Programming Non-Volatile Memory
School of Computer and Communication Sciences (IC) at EPFL (École Polytechnique Fédérale de Lausanne)”” –
New memory technologies are changing the computer systems landscape. Motivated by the power limitations of DRAM, new, non-volatile memory (NVM) technologies — such as ReRAM, PCM, and STT-RAM — are likely to be widely deployed in server and commodity computers in the near future. These memories erase the classical dichotomy between slow, non-volatile disks or SSDs and fast, volatile memory, greatly expanding the possible uses of durability mechanisms.
Taking advantage of non-volatility is not as simple as just writing data to NVM. Without programming support, it is challenging to write correct, efficient code that permits recovery after a power failure since the restart mechanism must find a consistent state in the durable storage. This problem is well-known in the database community, and a significant portion of a DB system is devoted to ensuring recoverability after failures.
James Larus is Professor and Dean of the School of Computer and Communication Sciences (IC) at EPFL (École Polytechnique Fédérale de Lausanne). Prior to joining IC in October 2013, Larus was a researcher, manager, and director in Microsoft Research for over 16 years and an assistant and associate professor in the Computer Sciences Department at the University of Wisconsin, Madison.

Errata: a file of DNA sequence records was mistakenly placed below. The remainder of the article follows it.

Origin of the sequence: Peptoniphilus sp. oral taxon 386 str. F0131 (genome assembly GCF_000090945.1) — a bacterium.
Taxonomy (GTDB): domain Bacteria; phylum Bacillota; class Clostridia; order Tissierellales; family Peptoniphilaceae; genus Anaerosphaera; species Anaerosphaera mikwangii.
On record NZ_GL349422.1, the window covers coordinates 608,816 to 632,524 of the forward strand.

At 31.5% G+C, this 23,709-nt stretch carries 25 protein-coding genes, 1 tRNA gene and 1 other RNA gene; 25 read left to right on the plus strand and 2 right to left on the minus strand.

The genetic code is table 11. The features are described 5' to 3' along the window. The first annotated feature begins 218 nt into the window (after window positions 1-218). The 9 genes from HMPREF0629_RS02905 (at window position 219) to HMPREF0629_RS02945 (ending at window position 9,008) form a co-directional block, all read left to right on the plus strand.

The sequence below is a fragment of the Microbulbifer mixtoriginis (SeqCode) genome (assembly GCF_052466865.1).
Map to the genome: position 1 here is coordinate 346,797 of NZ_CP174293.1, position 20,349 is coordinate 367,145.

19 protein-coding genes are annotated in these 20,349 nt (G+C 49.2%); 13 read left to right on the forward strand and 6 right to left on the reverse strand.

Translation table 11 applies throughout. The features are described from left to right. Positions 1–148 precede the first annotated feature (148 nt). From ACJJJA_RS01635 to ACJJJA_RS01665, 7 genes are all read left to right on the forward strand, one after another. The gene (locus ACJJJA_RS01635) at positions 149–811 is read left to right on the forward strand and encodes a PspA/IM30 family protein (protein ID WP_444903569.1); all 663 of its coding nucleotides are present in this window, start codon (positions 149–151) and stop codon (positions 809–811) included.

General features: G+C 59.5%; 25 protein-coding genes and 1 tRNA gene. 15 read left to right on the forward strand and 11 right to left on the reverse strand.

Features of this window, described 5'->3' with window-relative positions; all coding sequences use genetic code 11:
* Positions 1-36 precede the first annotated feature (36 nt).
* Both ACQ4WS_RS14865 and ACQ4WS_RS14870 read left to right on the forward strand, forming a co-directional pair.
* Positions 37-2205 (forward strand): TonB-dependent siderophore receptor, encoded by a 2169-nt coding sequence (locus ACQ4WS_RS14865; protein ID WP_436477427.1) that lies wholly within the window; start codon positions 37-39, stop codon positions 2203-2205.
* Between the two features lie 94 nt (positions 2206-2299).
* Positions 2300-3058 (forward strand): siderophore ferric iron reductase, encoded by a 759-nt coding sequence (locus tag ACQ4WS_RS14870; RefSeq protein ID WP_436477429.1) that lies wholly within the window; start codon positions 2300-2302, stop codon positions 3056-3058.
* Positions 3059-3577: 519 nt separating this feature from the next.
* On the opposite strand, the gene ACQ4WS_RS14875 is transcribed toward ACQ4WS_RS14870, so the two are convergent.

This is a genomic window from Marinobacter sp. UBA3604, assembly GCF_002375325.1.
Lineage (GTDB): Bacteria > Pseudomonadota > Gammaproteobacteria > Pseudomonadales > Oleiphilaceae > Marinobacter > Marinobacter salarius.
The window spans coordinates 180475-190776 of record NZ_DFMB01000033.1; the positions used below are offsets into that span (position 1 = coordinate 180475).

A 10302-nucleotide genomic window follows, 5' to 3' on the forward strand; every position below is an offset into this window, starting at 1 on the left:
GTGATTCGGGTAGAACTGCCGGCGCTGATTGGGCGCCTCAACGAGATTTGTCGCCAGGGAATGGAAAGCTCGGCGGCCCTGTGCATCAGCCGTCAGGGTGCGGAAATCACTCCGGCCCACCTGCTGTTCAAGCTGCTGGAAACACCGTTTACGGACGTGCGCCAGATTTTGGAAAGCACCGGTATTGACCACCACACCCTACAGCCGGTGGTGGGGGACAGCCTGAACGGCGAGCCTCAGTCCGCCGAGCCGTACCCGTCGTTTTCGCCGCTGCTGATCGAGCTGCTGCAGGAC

Rodrigo Seromenho Miragaia Rodrigues
IST Alameda – Anfiteatro Abreu Faro
Workshop Metabolism and mathematical models: Two for a tango
Dates: November 18-19, 2021
Location: This workshop will be held in a virtual way
The topic of this workshop is metabolism in general, with a special focus, although not exclusive, on parasitology. Besides an exploration of the biological, biochemical and biomedical aspects, the workshop will also aim at presenting some of the mathematical modelling, algorithmic theory and software development that have become crucial to explore such aspects.
This workshop is being organised in the context of two projects, both with the Inria European Team Erable. One of the projects involves a partnership with the University of São Paulo (USP), in São Paulo, Brazil, more specifically the Institute of Mathematics and Statistics (IME) and the Institute of Biomedical Sciences – Inria Associated Team Capoeira – and the other involves the Inesc-ID/IST in Portugal, ETH in Zürich and EMBL in Heidelberg – H2020 Twinning Project Olissipo.
The workshop is open to all members of these two projects but also, importantly, to the community in general.